Transcript abundance quantification is a tricky topic since a read often could belong to several transcripts, so any "count" is a best guess as to which transcript it actually originates from. That being said, there are tools that can help you here:
salmon (as you mentioned) to quanitfy. Run it with --numGibbsSamples 50 (or higher if your computer ...
So, I think there are a few potential options here. Alevin is using selective-alignment internally to determine the mappings for the reads. So, even if you have a k-mer supporting the mapping, if you have gibberish for the rest of the read, the mapping score is going to be very poor and you're not going to recover that mapping locus. There are some ...
The salmon output log contains a line with [info] Mapping rate which allows to calculate how many reads went mapped or unmapped. Is that sufficient? It should be in the logs folder of the directory salmon creates per sample.
A sample code is given in the salmon documentation as follows. Source
for i in `seq 25 40`;
All transcripts should always be returned in the output, whether there's evidence supporting their expression or not. This is for the sake of simple convenience, since typically one would be merging these values across samples into a matrix. Missing values will then tend to become either NA or cause an error, when what would be appropriate would be to have ...
The solution was to use a different library as I expected. It should be library(TxDb.Hsapiens.UCSC.hg19.ensGene). And also, as specified in the question, to remove everything after the dot in the Name column of the quant.sf files.
There has been a detailed comparison of kallisto and salmon for lncRNA transcripts by Zheng et al https://www.biorxiv.org/content/biorxiv/early/2018/01/09/241869.full.pdf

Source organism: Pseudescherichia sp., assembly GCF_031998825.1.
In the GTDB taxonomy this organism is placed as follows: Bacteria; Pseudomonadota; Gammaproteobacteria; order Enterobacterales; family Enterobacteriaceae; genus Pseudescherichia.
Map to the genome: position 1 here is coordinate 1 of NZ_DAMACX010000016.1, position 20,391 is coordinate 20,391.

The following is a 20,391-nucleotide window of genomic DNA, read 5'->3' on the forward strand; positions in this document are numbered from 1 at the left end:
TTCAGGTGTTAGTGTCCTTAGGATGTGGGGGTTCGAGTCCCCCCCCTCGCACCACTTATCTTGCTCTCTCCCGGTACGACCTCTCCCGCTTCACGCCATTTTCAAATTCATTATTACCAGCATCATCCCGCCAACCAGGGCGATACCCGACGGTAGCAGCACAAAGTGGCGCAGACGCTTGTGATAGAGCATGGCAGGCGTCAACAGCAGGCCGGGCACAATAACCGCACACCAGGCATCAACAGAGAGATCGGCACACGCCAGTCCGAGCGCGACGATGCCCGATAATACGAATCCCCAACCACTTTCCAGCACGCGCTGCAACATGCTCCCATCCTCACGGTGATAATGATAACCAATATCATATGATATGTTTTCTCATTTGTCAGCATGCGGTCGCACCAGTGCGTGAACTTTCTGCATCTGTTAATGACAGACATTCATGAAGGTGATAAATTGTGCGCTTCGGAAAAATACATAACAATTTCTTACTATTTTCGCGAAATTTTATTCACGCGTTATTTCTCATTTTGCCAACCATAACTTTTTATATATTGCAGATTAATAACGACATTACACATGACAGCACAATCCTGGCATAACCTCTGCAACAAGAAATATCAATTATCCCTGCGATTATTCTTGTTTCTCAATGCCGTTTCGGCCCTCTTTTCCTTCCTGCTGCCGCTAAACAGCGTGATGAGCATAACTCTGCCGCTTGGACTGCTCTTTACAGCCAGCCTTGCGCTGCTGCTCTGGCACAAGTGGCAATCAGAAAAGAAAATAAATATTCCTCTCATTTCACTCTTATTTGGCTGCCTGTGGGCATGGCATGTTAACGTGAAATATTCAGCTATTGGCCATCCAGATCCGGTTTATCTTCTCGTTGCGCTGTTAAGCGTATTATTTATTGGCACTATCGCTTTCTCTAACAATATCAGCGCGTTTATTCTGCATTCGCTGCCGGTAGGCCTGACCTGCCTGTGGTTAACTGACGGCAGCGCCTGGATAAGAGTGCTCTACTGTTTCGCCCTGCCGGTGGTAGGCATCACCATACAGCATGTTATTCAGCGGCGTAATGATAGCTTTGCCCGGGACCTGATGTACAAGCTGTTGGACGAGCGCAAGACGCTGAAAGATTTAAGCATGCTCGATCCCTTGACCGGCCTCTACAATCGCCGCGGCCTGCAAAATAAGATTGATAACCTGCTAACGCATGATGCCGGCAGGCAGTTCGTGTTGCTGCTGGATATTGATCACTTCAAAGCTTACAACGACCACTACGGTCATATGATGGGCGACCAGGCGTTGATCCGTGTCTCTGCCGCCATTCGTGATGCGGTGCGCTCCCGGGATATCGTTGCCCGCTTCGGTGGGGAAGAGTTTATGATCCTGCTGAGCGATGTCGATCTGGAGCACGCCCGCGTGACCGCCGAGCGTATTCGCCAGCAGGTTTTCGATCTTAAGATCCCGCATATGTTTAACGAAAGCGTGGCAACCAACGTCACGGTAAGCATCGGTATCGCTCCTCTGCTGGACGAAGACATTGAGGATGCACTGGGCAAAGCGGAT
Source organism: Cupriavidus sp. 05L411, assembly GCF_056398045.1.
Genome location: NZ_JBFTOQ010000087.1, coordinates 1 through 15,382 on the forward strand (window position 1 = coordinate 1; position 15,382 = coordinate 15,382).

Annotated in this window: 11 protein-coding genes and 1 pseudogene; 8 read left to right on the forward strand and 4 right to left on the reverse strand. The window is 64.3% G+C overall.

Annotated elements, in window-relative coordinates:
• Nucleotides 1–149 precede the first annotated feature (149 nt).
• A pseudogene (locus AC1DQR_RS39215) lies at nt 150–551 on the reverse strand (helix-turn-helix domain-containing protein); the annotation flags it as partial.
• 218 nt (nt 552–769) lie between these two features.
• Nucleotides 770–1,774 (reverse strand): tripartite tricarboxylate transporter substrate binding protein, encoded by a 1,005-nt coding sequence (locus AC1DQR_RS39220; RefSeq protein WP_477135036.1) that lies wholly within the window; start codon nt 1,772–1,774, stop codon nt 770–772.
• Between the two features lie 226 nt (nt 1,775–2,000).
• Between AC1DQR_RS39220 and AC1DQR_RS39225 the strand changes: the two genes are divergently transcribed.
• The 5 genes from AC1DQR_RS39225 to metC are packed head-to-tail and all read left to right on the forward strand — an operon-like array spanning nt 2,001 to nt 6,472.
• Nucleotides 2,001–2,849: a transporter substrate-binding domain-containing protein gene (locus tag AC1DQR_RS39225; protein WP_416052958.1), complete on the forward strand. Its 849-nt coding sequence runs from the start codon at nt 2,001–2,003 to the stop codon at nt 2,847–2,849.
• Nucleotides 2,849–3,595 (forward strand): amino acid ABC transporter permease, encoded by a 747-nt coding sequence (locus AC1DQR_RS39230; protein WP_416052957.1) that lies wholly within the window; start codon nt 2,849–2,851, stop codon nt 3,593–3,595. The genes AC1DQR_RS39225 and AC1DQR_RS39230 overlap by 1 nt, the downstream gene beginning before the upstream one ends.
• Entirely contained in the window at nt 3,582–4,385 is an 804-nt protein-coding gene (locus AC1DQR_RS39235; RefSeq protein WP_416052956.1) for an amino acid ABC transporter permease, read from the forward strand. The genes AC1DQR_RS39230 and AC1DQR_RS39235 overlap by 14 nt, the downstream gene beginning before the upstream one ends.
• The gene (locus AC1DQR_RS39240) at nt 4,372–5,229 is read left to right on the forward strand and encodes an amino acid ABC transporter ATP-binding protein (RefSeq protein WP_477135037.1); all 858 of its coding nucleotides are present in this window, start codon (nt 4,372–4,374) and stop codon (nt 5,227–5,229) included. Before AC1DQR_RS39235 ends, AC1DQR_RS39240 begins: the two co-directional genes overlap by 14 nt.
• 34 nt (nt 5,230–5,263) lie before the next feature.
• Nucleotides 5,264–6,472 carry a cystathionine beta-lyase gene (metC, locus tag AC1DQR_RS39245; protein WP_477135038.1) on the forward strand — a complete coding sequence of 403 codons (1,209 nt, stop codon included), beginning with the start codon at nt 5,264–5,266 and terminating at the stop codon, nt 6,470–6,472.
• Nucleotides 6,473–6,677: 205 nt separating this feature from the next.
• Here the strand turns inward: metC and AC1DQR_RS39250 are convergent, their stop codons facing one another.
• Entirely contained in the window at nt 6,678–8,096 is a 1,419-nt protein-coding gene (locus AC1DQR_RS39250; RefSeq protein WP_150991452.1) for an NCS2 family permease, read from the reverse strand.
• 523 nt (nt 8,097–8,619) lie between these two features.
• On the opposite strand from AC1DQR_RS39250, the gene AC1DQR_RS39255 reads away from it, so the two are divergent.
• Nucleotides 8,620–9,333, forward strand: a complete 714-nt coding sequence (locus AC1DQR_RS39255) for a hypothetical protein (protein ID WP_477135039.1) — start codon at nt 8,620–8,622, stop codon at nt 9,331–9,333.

It shows them to be near identical. This suggests there is some problem with the way you made the comparison/plot.
You provide Salmon with a transcriptome fasta... so merging the human transcriptome with the pox virus genome fasta file should work. You don't mention that in your post but the viral genome should exist as a fasta. You can extract the sequences from genbank or maybe you can find our virus here: https://www.ebi.ac.uk/genomes/virus.html
You can find the ...
The simplest thing to do is to trim the 150 bp fasts so that they are 100 long. I don't think there is an easy way to correct for the fact that the 150 bp long reads will have a higher unambiguous rate of alignment and gene assignment than the 100 bp long reads.
If you have a mix of all the experimental conditions across all the lengths, you can include ...
Make a list.txt file containing a single column of SRA numbers to download.
for i in $(cat list.txt); do echo $i; date; fasterq-dump -S $i; done
It works well to use NCBI's web interface to find SRA samples of interest, download and open findings in Excel, then copy single column containing SRA numbers and paste into list.txt using document editor such ...
From looking at the salmon documentation here, it is correct that both of these are essential for single end experiments:
Since the empirical fragment length distribution cannot be estimated from the mappings of single-end reads
From the discussion here it would appear that you can't estimate these parameters at all via the FASTQ files alone.
Do your ids in the expression file (from gencode) match up with the gene IDs in the transcript file (from UCSC?) I'm willing to bet that they don't. Stay consistent throughout your process. Either pull down the gencode transcript to gene translations, or do your pseudoalignments to UCSC transcripts.
The issue was caused by the corrupted input .fastq files that were damaged somehow upon uploading them from the local machine. We figured it out by md5sum command output comparison. We have not yet managed to actually run all of the script still, it is failing, but for another reason now.